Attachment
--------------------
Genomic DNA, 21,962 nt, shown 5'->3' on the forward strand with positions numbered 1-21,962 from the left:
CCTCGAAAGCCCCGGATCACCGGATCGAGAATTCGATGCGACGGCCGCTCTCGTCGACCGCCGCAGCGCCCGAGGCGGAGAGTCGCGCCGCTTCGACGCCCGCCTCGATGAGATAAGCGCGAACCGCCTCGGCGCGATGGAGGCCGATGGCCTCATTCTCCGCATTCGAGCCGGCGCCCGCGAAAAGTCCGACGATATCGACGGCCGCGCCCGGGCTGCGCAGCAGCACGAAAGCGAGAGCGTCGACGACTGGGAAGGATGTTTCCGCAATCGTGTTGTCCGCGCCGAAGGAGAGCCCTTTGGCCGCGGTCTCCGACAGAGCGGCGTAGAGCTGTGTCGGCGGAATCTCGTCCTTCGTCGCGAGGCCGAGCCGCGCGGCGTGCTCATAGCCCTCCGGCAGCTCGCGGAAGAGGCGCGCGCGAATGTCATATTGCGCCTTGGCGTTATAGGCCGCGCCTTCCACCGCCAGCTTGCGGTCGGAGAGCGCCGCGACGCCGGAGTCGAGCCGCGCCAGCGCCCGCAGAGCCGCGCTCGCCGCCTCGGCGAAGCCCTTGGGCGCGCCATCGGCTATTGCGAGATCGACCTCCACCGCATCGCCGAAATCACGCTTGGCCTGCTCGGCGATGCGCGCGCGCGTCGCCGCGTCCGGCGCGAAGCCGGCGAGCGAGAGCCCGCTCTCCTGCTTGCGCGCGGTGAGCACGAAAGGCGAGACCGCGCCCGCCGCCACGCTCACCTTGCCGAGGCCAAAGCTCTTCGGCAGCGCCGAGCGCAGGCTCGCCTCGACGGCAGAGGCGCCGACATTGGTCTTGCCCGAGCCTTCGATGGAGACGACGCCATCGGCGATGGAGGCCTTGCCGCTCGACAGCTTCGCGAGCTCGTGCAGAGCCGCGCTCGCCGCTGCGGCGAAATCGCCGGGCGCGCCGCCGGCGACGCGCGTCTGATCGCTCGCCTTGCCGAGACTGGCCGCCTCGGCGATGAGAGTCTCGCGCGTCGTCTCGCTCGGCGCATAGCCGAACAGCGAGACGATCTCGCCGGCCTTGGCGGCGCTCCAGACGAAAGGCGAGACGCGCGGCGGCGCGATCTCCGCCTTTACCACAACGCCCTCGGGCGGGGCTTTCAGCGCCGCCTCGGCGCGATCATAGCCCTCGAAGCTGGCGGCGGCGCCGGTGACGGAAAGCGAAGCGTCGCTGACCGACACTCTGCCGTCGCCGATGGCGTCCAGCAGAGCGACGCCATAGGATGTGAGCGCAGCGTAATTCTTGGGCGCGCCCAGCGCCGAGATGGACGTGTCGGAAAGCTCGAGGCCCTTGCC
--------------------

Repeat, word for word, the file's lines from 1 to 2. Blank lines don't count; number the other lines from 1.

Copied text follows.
Genomic DNA, 21,962 nt, shown 5'->3' on the forward strand with positions numbered 1-21,962 from the left:
CCTCGAAAGCCCCGGATCACCGGATCGAGAATTCGATGCGACGGCCGCTCTCGTCGACCGCCGCAGCGCCCGAGGCGGAGAGTCGCGCCGCTTCGACGCCCGCCTCGATGAGATAAGCGCGAACCGCCTCGGCGCGATGGAGGCCGATGGCCTCATTCTCCGCATTCGAGCCGGCGCCCGCGAAAAGTCCGACGATATCGACGGCCGCGCCCGGGCTGCGCAGCAGCACGAAAGCGAGAGCGTCGACGACTGGGAAGGATGTTTCCGCAATCGTGTTGTCCGCGCCGAAGGAGAGCCCTTTGGCCGCGGTCTCCGACAGAGCGGCGTAGAGCTGTGTCGGCGGAATCTCGTCCTTCGTCGCGAGGCCGAGCCGCGCGGCGTGCTCATAGCCCTCCGGCAGCTCGCGGAAGAGGCGCGCGCGAATGTCATATTGCGCCTTGGCGTTATAGGCCGCGCCTTCCACCGCCAGCTTGCGGTCGGAGAGCGCCGCGACGCCGGAGTCGAGCCGCGCCAGCGCCCGCAGAGCCGCGCTCGCCGCCTCGGCGAAGCCCTTGGGCGCGCCATCGGCTATTGCGAGATCGACCTCCACCGCATCGCCGAAATCACGCTTGGCCTGCTCGGCGATGCGCGCGCGCGTCGCCGCGTCCGGCGCGAAGCCGGCGAGCGAGAGCCCGCTCTCCTGCTTGCGCGCGGTGAGCACGAAAGGCGAGACCGCGCCCGCCGCCACGCTCACCTTGCCGAGGCCAAAGCTCTTCGGCAGCGCCGAGCGCAGGCTCGCCTCGACGGCAGAGGCGCCGACATTGGTCTTGCCCGAGCCTTCGATGGAGACGACGCCATCGGCGATGGAGGCCTTGCCGCTCGACAGCTTCGCGAGCTCGTGCAGAGCCGCGCTCGCCGCTGCGGCGAAATCGCCGGGCGCGCCGCCGGCGACGCGCGTCTGATCGCTCGCCTTGCCGAGACTGGCCGCCTCGGCGATGAGAGTCTCGCGCGTCGTCTCGCTCGGCGCATAGCCGAACAGCGAGACGATCTCGCCGGCCTTGGCGGCGCTCCAGACGAAAGGCGAGACGCGCGGCGGCGCGATCTCCGCCTTTACCACAACGCCCTCGGGCGGGGCTTTCAGCGCCGCCTCGGCGCGATCATAGCCCTCGAAGCTGGCGGCGGCGCCGGTGACGGAAAGCGAAGCGTCGCTGACCGACACTCTGCCGTCGCCGATGGCGTCCAGCAGAGCGACGCCATAGGATGTGAGCGCAGCGTAATTCTTGGGCGCGCCCAGCGCCGAGATGGACGTGTCGGAAAGCTCGAGGCCCTTGCC